Mining giants BHP and Vale will appear in front of the UK High Court this week amid an ongoing class lawsuit for their role in the 2015 collapse of the Fundão dam in the east of Brazil. The lawsuit could see the companies fined up to $44bn.
UK and Australia-based BHP is fighting for Brazilian miner Vale to be a co-defendant in the case. BHP claims that any fine should be split between the two companies. Samarco, a joint venture between BHP and Vale, operated the dam.
More than 700,000 claimants who were affected by the collapse have bought the case forward. The claimants are being represented by the legal firm Pogust Goodheed.
This is the largest lawsuit of its kind, with 46 Brazilian municipalities and indigenous groups also joining the case.
This is the latest in a series of lawsuits filed in Brazil, Australia and the UK resulting from the dam collapse.
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The Germano iron ore mine disaster triggered an environmental and humanitarian disaster in Brazil. Around 40 million cubic metres of tailings were released during the collapse. The resulting flood killed 19 people, destroyed entire villages and polluted 634km of the River Doce.
A review of the dam failure was conducted in 2016. The conditions necessary for liquefaction, where wet soil can turn into liquid, were found to be present before the collapse.
Vale is also being sued in Brazil for the dam collapse.
Finalisation of UK lawsuit
“BHP Brasil remains fully committed to supporting the extensive ongoing remediation and compensation efforts in Brazil,” the company said in a statement.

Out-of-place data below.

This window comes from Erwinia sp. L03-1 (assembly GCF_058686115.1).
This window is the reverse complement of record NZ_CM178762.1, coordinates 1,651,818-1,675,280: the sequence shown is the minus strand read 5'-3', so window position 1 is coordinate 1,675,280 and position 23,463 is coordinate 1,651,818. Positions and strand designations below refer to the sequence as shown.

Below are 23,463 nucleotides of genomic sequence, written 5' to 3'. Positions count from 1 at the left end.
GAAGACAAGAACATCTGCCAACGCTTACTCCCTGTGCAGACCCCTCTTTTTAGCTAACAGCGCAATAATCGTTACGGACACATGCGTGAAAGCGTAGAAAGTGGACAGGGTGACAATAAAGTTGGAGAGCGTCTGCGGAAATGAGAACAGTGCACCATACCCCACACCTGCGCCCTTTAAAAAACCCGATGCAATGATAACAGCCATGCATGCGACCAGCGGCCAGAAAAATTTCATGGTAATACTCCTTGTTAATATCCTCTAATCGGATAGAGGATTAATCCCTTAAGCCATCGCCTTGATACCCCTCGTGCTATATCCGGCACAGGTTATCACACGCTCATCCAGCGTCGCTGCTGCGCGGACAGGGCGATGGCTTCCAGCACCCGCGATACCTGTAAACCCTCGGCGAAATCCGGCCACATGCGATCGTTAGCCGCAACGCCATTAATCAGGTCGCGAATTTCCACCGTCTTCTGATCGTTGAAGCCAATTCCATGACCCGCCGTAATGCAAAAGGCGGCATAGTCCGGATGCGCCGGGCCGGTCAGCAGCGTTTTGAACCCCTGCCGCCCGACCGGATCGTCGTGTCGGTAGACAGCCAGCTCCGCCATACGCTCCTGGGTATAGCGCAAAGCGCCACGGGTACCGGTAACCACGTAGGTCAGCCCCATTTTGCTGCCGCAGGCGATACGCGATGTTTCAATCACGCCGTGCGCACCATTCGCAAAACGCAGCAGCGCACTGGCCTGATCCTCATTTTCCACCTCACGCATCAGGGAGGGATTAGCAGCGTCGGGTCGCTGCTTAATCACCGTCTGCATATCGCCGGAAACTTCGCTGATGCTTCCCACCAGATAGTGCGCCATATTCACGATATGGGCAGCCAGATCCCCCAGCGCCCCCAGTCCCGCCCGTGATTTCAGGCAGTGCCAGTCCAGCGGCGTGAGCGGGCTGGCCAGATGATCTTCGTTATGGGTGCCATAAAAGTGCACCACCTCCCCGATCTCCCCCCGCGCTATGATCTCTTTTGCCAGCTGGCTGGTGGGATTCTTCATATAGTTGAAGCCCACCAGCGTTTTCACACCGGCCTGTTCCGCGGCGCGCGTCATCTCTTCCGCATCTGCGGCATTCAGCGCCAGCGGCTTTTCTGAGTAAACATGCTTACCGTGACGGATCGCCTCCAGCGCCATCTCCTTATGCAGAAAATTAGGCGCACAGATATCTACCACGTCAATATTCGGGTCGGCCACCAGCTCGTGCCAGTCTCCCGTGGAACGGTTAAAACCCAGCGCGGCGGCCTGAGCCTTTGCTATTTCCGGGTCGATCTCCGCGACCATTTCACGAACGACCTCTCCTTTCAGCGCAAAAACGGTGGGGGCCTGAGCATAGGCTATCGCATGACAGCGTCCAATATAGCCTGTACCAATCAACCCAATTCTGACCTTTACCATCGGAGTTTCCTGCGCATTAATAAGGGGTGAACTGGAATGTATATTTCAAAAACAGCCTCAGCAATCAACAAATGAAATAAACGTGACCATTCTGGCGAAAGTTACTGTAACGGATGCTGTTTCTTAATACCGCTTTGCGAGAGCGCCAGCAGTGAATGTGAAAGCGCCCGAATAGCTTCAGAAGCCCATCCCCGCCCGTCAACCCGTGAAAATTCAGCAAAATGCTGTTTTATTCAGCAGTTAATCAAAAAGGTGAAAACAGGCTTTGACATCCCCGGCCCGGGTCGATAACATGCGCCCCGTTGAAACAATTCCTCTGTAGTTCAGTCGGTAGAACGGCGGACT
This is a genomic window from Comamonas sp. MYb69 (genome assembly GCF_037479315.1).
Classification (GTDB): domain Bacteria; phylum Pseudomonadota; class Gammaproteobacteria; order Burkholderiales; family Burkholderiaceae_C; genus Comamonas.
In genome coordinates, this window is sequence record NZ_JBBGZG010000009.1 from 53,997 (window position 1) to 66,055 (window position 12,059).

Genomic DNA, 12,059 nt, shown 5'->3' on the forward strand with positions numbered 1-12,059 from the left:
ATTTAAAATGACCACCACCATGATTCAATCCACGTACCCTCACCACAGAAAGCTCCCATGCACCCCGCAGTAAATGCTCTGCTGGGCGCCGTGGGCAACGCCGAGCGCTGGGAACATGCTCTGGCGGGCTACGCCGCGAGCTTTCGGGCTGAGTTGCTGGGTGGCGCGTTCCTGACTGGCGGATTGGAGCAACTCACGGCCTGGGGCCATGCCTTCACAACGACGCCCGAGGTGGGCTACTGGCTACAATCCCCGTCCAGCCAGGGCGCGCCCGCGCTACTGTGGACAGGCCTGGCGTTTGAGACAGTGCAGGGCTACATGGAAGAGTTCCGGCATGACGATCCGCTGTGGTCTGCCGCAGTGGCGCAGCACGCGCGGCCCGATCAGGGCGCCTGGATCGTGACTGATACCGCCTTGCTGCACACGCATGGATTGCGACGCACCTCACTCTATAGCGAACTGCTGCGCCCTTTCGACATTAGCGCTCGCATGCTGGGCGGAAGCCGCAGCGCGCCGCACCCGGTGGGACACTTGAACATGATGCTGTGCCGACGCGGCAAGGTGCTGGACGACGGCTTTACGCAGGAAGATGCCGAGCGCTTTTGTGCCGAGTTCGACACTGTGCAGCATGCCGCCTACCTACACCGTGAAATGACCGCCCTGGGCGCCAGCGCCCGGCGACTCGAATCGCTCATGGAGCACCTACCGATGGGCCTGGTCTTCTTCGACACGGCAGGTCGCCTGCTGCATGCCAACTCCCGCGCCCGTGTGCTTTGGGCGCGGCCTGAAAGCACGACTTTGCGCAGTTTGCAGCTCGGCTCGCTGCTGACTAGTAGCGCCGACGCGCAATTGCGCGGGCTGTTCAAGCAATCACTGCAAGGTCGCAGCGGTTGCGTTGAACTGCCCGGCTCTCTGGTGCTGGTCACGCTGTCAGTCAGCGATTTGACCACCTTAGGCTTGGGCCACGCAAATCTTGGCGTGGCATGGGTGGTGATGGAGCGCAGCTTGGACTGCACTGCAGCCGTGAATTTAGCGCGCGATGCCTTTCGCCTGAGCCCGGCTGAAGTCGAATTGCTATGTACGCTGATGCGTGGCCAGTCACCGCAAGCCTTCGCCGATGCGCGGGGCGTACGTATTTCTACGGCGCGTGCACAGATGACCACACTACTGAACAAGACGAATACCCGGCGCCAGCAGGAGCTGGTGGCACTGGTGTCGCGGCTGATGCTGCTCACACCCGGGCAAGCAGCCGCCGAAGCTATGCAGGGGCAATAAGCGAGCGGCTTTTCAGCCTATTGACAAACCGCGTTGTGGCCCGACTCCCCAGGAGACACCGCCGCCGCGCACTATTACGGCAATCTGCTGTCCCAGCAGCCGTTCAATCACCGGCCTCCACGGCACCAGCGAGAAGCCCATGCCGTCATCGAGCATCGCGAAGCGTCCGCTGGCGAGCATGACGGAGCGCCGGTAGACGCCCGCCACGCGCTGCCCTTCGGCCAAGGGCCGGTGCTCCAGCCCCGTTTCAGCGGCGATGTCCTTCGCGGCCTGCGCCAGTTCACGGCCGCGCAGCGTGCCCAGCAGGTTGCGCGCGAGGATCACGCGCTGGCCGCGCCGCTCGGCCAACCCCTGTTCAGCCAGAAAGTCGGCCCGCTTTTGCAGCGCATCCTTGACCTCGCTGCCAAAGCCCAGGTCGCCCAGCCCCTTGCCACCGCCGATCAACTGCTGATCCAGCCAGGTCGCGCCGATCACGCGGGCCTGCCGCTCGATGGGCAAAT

Following the disaster, both companies set up the Renova Foundation, which seeks to pay reparations for victims of the disaster.
“The Renova Foundation has spent R$28.1 billion (approximately US$5.9 billion) on comprehensive remediation and compensation programs to 31 December 2022. This includes over R$13.5 billion (over US$2.6 billion) paid in indemnities and emergency financial assistance to approximately 410,000 people,” BHP added.
Tom Goodhead, Pogust Goodhead’s CEO, says that this is not enough. BHP has “landed themselves and their investors with financial liabilities multiples higher than they should have been and have prolonged the agony for the victims. BHP’s handling of the Mariana dam disaster has been a textbook case of corporate wrongdoing,” he said in a statement.
Last year, London judges blocked a lower court ruling that sought to stop the hearing from taking place in the UK. BHP, which is UK listed, had argued that the case duplicates legal proceedings in Brazil. The main trial is set for 9 April 2024.
BHP has not yet responded to Mining Technology’s request for comment.